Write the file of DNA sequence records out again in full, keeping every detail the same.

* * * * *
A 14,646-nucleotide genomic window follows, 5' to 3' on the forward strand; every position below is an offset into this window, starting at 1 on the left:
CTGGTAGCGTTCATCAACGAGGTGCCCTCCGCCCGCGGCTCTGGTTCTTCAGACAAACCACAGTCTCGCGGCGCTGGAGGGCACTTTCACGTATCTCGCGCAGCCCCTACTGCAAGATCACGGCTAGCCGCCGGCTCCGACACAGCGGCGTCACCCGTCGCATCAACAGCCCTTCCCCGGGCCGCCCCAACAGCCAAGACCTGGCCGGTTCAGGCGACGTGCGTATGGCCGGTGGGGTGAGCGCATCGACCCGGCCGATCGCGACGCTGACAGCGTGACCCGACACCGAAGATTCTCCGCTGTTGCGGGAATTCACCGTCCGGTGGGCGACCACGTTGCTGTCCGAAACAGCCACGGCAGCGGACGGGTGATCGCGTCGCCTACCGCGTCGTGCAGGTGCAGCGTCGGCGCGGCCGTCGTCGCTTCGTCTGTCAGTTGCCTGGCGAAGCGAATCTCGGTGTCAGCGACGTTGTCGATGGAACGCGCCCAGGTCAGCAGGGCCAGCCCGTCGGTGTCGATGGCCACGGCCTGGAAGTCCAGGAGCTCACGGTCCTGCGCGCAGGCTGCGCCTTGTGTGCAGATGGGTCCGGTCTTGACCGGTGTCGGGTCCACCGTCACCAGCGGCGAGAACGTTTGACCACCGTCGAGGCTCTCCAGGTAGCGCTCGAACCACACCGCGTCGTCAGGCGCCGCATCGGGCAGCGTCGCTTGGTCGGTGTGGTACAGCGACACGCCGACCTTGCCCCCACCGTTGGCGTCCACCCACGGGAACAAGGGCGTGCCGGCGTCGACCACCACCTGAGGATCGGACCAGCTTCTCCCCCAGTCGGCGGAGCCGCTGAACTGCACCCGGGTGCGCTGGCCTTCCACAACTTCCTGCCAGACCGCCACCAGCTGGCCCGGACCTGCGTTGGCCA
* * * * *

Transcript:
A 14,646-nucleotide genomic window follows, 5' to 3' on the forward strand; every position below is an offset into this window, starting at 1 on the left:
CTGGTAGCGTTCATCAACGAGGTGCCCTCCGCCCGCGGCTCTGGTTCTTCAGACAAACCACAGTCTCGCGGCGCTGGAGGGCACTTTCACGTATCTCGCGCAGCCCCTACTGCAAGATCACGGCTAGCCGCCGGCTCCGACACAGCGGCGTCACCCGTCGCATCAACAGCCCTTCCCCGGGCCGCCCCAACAGCCAAGACCTGGCCGGTTCAGGCGACGTGCGTATGGCCGGTGGGGTGAGCGCATCGACCCGGCCGATCGCGACGCTGACAGCGTGACCCGACACCGAAGATTCTCCGCTGTTGCGGGAATTCACCGTCCGGTGGGCGACCACGTTGCTGTCCGAAACAGCCACGGCAGCGGACGGGTGATCGCGTCGCCTACCGCGTCGTGCAGGTGCAGCGTCGGCGCGGCCGTCGTCGCTTCGTCTGTCAGTTGCCTGGCGAAGCGAATCTCGGTGTCAGCGACGTTGTCGATGGAACGCGCCCAGGTCAGCAGGGCCAGCCCGTCGGTGTCGATGGCCACGGCCTGGAAGTCCAGGAGCTCACGGTCCTGCGCGCAGGCTGCGCCTTGTGTGCAGATGGGTCCGGTCTTGACCGGTGTCGGGTCCACCGTCACCAGCGGCGAGAACGTTTGACCACCGTCGAGGCTCTCCAGGTAGCGCTCGAACCACACCGCGTCGTCAGGCGCCGCATCGGGCAGCGTCGCTTGGTCGGTGTGGTACAGCGACACGCCGACCTTGCCCCCACCGTTGGCGTCCACCCACGGGAACAAGGGCGTGCCGGCGTCGACCACCACCTGAGGATCGGACCAGCTTCTCCCCCAGTCGGCGGAGCCGCTGAACTGCACCCGGGTGCGCTGGCCTTCCACAACTTCCTGCCAGACCGCCACCAGCTGGCCCGGACCTGCGTTGGCCA